Saturday, December 01, 2012

Brewsgiving: Part 2

   There are news links at the bottom of this post!

   A week passed without any beersplosions in the house, which is good news for everyone.  The airlock had slowed to about 1 bubble every 20 seconds which was my queue to rerack to a secondary fermenter and add the chocolate and vanilla.  A number of sources suggested using vodka as a disinfectant in case there are any nasty yeast or bacteria strains lingering on your vanilla.
   I'm not much one for vodka though, so i thought i'd mix it up a bit and use white rum instead.  Here's where i didn't really think my process through enough.  Two ounces of chocolate turns out to be about 4 tablespoons, and mixing that much cocoa powder into rum requires almost half a cup of rum.  Even so, it was a chocolatey goop by the time i put the split vanilla bean in.  It did smell delicious, though.
   I discovered when i got ready to set up this whole process that i'd accidentally forgotten to clean my tubing after the last time i bottled.  There was no way i was going to be able to clean the inside of 7/16" tubing ten feet long, so i went out to buy another length.  You've got to be careful when you're using new tubing though.  That new-plastic smell is chlorine off-gassing from the PVC tubing, which is not something you want in your food.  Washing in hot water doesn't help either, as the heat can release even more chemicals.  I spent probably ten minutes washing this tube in lukewarm water and running cool water through the inside of the tube.  I'm sure i won't forget to clean these tubes out sufficiently next time.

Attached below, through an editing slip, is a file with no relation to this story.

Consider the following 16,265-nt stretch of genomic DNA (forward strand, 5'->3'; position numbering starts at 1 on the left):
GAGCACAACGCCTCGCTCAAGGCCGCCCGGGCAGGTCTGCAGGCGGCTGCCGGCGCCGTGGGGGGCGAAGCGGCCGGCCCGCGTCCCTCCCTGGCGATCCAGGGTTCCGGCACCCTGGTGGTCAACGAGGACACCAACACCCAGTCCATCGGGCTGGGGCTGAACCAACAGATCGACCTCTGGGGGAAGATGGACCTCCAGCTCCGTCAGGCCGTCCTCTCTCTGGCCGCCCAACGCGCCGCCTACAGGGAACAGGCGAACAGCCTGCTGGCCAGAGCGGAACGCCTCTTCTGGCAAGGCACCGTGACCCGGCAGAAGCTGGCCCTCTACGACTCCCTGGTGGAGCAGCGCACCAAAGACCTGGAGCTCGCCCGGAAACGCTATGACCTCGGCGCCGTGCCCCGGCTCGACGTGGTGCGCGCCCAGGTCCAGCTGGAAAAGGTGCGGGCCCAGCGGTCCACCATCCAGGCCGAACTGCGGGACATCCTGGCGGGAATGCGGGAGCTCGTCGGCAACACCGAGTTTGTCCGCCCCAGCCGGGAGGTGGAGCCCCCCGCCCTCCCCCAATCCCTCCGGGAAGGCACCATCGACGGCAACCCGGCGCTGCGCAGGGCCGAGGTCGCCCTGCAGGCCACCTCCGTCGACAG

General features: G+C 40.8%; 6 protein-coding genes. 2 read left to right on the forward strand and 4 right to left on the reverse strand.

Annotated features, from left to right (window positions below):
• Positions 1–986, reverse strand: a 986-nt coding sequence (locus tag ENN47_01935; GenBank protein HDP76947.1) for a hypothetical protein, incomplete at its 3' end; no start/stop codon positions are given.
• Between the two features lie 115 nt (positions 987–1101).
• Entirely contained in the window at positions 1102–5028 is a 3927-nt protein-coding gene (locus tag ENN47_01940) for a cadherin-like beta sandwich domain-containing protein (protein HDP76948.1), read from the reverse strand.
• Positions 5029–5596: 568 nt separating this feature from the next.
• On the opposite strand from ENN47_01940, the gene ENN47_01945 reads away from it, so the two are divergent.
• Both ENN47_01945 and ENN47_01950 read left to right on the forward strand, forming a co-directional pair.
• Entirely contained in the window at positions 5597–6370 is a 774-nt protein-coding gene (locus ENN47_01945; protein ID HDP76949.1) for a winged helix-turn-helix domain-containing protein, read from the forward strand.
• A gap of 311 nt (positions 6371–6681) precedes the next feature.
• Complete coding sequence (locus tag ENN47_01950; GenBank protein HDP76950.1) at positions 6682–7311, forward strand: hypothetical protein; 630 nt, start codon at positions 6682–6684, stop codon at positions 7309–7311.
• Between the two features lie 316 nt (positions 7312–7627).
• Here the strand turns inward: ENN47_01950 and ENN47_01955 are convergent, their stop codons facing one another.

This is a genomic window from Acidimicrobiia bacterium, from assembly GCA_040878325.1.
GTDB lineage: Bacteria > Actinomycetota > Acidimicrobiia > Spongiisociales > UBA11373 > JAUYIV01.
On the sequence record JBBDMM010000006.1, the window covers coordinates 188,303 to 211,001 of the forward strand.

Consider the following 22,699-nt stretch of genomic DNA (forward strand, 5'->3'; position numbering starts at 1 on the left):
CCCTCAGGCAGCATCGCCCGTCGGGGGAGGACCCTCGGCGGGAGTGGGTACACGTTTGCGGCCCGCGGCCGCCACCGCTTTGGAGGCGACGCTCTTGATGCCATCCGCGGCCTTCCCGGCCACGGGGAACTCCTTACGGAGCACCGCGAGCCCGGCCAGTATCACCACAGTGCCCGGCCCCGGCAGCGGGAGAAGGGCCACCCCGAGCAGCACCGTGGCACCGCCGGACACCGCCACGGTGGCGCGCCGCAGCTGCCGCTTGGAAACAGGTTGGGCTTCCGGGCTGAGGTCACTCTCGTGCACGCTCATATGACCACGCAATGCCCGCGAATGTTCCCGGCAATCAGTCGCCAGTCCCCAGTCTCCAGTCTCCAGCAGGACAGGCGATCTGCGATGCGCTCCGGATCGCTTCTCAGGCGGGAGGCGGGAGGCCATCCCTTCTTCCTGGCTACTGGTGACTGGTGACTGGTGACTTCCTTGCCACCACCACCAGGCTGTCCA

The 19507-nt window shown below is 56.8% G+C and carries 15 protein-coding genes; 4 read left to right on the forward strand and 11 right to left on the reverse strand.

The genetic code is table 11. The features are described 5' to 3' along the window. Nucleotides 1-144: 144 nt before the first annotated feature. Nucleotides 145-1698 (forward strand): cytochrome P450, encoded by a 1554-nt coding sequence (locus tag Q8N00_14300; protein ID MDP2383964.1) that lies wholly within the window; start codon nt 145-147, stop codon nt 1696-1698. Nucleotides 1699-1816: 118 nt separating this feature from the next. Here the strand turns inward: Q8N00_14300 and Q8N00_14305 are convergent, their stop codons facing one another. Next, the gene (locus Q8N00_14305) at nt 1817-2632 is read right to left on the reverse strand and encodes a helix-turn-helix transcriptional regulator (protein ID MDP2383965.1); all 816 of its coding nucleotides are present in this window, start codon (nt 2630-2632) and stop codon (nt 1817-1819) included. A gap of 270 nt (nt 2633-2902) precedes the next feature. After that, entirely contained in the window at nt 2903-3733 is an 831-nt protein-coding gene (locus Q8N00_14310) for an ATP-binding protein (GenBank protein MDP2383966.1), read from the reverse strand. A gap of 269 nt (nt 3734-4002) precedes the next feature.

Siphons are crazy.
   Successful fermenter transfer in a single try!  The forums suggest tasting the brew every other day to make sure the vanilla flavor doesn't overpower the brew, but since i only added a single bean and because i'm worried about contamination, i plan to taste it a bit less frequently than that.
   After a bit of sticker-shock when i purchased my last container of yeast, i've decided to save this strain for reuse in my next beer.  I haven't tried this in the past, but i intend to follow the advice of my brew books and only use yeast strains for one additional, higher gravity beer to prevent off-flavors and strain mutation.

   In news from elsewhere in the alcoholic beverages industry, here's what's going on with whiskey!  There's also some quite interesting commentary on the difference between whiskey, vodka, and neutral spirits.


  1. How are you maintaining your yeast culture until your next use? Are you worried about bacterial contamination?

    I thought the whiskey post you linked to was interesting and funny that the guy was so outraged by the legal business of naming the unaged rye ... spirit. I guess everybody has their niche; we certainly have ours.

  2. Well, in retrospect i discovered that i missed a few steps in properly preparing my yeast wash, so i'm going to have to try this again in after my next batch. Preferably with a less heavy beer anyway, so i'll have fewer off-flavors to wash.
    Bottling is complete, however! I used some of the saved yeast from the primary in a starter to liven up the yeast after the (fairly short) conditioning in the secondary. I would have left the beer to condition for longer, but after the first try of the uncarbonated beer i felt that the vanilla flavor was sufficient. I suppose that's not totally unexpected, since i used a fairly large and fresh vanilla bean.

  3. This editorial was practical for me; I'll certainly tell it my boyfriend